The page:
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About Quadhorn

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    Chopper Commander

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  1. According to www.zophar.net/consoles/psx.html there's also a ZX Spectrum emulator. The emulator's homepage also describes a project to build a keyboard interface for the PSX to allow programming the virtual Speccy. 'Can't say I've tried either emulator or interface, but if you do, tell us how they work out. I used an ancient version of imbNES years ago; it seemed to work well enough much of the time. Settings things up and burning a disc was fairly straight forward as I recall. If you don't have a NES to hand and can't be bothered booting the PC it can be nice to have at hand for a quick blast of 8-bit fun.
  2. As memory serves, FreezeSMS comes with and allows you to select the MS bios and to play the built-in game (BIOS->Master System->Play built-in game). Just select the "SMS 1 with Snail Game" bios.
  3. Quadhorn

    Emulateing Dos?

    @Keetah: Glad to help. I know the downloads are huge, but so's what they've done to Duke3D; hardware acceleration, new .ogg music, high resolution textures, 3D models to replace old 2D enemy sprites ... the sheer time and effort put into it is mind boggling. Well worth the download for any Duke3D fan.
  4. I'm sorry, you completely lost me now. #pragma boolEngageBrain false cout << "Colorless green ideas sleep furiously."; #pragma boolEngageBrain true Childish mocking aside, so far as I can tell, it's possible to swap the connector and get something that will partly work but most likely would screw everything up. The page Wickeycolumbus pointed you to shows that the SNES expects 16 bits back per poll cycle and the NES pad only provides 8 bits; the "missing" bits may result in some strange behaviour. In particular, after the SNES clocks in the first 8 bits: * If the NES pad Serial Data line defaults low or high, the SNES will interpret that as A, X, L and R as "always on" (if low) or "always off" (if high) * If the NES pad Serial Data line stays at whatever the last set level was, the SNES reads the A/X/R/L levels as whatever the last level was for "East" What games are you intending to play that'd work with most of the buttons missing...?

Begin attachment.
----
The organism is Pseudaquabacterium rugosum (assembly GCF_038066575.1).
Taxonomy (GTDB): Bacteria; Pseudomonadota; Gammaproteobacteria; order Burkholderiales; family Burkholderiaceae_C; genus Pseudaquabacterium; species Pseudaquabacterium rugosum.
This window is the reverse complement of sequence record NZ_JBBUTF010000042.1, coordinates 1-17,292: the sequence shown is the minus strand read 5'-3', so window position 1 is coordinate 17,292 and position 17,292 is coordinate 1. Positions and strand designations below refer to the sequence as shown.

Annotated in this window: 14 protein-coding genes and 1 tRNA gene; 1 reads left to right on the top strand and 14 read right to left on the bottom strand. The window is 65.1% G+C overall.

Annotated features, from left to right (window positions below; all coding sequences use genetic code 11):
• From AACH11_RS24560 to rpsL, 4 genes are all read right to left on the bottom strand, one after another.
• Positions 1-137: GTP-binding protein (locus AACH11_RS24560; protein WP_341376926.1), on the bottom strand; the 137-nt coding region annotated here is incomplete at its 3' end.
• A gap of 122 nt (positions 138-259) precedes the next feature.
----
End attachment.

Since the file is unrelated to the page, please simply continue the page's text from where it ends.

5. Quadhorn

    Emulateing Dos?

    Reading the first post again: If you're after something to play Doom, have a look into the various ports available. There used to be a glDoom port that added hardware acceleration and transparency, though it's not been worked on in over a decade. You might want to look at zdoom (zdoom.org); aside from all the improvements to the engine, it'll also allow you to run some of the reworked level packs such as Knee Deep In ZDoom (kdizd.drdteam.org). There're similar things for Duke Nukem 3D (look though hrp.duke4.net; it'll lead you to the new EDuke32 engine and also has updated graphics and sound packs) and ... somewhere (can't find it at the moment) ... Shadow Warrior.
  6. Quadhorn

    Emulateing Dos?

    Fair do's; I haven't tried it in a while. I thought modern PCs would be up to the task if you're emulating pre-Pentium systems ... it's an alternative if the other suggestions don't work out for some reason. A brief look through the discussion boards found people claiming to use it for Wing Commander and the like.
  7. Quadhorn

    Emulateing Dos?

    You might also want to look at Bochs (bochs.sourceforge.net) now that it's gone opensource; more an x86 (+hardware) emulator than DOS specifically, but it would provide you with a tweakable virtual PC. Depending what you want to run, it might be worth looking for specific WinXP/etc. emulators for the specific games e.g. ScummVM (www.scummvm.org) for Day Of The Tentacle / Sam & Max / other Lucas Arts point'n'click fun and Exult (exult.sourceforge.net) for Ultima VII. The Op's after DOS emulation in particular because many pre-Win9x games don't work under any post-Windows95 OS or post-486 machine, for a number of reasons including: * the game timing is limited only by processor speed; games designed for e.g. a 25MHz 386 run too fast on a modern 1GHz+ device). * the code used in the game relies on low-level direct access to hardware; modern OS's don't allow this. * the code used in the game assumes the availability of hardware that no longer exists e.g. 3dfx cards, ISA sound cards, etc. * DOS emulation under Windows is flawed and there can be clashes with the shiny new features new CPUs have compared to early x86's; an emulated x86 allows e.g. running actual DOS as if on an actual 386.